All I can contribute is some generalities: The total solar output hitting the Earth (assuming the atmosphere is part of the planet Earth) is fairly stable over the last 40 years or so that we have had satellites. There are differences in the different bands that are pretty large – for example ultraviolet light is much more variable than visible light. Most of the Sun’s energy output (due to its temperature) is in visible light.

I remember seeing some calculated figures on the total energy absorbed by Earth, but do not remember where they are. The intensity is recorded both in space (using satellites) and at various levels in the atmosphere including the surface. NASA and NOAA sites might be a good place to start looking.

Reply to  george1st:)
January 19, 2020 3:51 am

Thank you to all WUWT readers and contributors .
Education is important but understanding is even more so .
Climate ‘change’ is such a divisive issue in western societies atm , basically left vs right politics .
The media are educating the voters but they don’t understand .
ps. Willis Eschenbach should be on Trumps payroll as an advisor .

Liz Gordon
January 18, 2020 5:20 am

Looks like they went for basic black with a few avant-garde embellishments. To me that certainly did not seem to convey power. I prefer bright colors for drama. The safari animal print jumpsuits that my mom sewed for her granddaughters have more interesting science! It was interesting that one dress was ‘recycled’ by adding printing & embroidery. Of course seamstresses have been doing that for 1000’s of years – turn the garment, add a new collar, repair a tear with over stitching etc. Those ladies were powerful and creative women.

Ed Zuiderwijk
January 18, 2020 5:22 am

Do the ladies have partners? If so, poor sods. If no, why am I not surprised.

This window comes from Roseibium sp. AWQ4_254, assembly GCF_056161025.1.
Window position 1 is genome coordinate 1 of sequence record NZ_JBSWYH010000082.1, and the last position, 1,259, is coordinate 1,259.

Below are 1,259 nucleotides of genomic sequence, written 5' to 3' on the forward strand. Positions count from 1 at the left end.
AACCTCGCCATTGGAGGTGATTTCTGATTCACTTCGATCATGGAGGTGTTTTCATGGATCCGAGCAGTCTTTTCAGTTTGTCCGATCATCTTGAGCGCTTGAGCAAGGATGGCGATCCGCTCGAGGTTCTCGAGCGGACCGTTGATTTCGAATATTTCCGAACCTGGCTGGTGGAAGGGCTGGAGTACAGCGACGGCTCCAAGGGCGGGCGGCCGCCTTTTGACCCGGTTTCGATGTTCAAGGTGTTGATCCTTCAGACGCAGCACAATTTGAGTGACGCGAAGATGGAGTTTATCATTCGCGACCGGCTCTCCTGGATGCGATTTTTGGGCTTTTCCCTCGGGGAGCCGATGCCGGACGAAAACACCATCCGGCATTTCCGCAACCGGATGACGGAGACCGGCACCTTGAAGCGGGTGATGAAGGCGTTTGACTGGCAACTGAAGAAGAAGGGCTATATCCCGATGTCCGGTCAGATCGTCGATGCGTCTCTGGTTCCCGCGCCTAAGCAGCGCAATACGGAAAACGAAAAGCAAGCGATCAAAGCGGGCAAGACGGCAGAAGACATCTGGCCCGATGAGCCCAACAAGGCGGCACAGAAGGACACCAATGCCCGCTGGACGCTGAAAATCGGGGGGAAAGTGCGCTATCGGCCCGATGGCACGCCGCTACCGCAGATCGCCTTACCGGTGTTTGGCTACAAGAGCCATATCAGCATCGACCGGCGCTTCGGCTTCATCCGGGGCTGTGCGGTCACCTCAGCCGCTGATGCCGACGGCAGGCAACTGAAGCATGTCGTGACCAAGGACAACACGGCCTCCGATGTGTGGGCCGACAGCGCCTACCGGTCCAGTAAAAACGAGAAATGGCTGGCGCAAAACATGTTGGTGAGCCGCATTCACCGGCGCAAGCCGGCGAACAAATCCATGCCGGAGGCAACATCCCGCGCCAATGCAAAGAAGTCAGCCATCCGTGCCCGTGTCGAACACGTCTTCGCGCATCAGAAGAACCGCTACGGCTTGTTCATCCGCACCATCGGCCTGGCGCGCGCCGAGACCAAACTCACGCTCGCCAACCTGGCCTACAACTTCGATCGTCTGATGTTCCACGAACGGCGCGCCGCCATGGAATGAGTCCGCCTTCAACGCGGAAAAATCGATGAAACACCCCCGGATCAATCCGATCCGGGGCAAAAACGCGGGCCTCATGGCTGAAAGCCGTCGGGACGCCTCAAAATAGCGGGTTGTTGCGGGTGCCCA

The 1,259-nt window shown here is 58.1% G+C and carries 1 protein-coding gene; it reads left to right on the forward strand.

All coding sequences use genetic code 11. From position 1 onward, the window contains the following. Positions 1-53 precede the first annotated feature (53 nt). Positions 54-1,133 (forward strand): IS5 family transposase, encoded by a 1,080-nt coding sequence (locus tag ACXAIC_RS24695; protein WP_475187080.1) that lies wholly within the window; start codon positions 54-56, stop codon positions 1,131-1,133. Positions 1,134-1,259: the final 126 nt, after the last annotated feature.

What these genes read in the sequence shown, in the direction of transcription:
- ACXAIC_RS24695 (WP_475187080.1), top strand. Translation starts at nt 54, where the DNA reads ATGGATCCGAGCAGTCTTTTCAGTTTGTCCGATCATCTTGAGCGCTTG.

January 18, 2020 5:49 am

The article says Nicole Davi’s dress included a digitally printed tree ring pattern derived from a high-Rez scan of wood from the Pueblo Bonito ruins at Chaco Canyon

Oh-oh! Sounds like “cultural appropriation” to me

Reply to  GeologyJim
January 18, 2020 6:47 am

That’s an awful lot of trouble to go to just to get an authentic – and very specific – tree ring pattern that nobody in the World would recognize on sight.

Actually, that seems like a bit of geeky fun to me; a totally obscure reference that nobody gets. What’s not to like about that for any nerd?

Just Jenn
Reply to  H.R.
January 18, 2020 7:59 am

Not really a whole lot of trouble at all, which is very cool to a textile nerd like myself. 🙂

Digital printing on a textile is expensive but not as much as actually weaving that print would have been.

I love the geeky aspect of it, I just wish the designers would have incorporated more of a flair than simply a print within a cutout design to showcase more of the statement the wearer wanted to convey…but that is my opinion entirely. I don’t know the time constraints involved nor the costs, but I would have gone a bit bolder in the statement. All the dresses were beautiful if a bit plain–but it doesn’t really matter what I think, the ladies presented looked happy with their choice and that is really all that matters.

: Hemp as a textile is neither plain nor boring if it is spun, dyed and woven well and can be as soft and luxurious as linen it’s fellow bast type plant fiber. Unfortunately as hemp is inextricably linked to marijuana in our laws, the growth of the plant AND the use as a textile has caused the loss of any kind of innovation for a fiber that was known to be in use for tens of thousands of years….(researchers found the to date earliest example of dyed hemp in a cave in Russia a few years ago, dating back 32K years–it was pink by the way). And it can be rough, boring, and plain or beautiful, subtle, and silky soft depending upon how it was processed, spun, dyed, woven, and finished. Like any natural fiber is.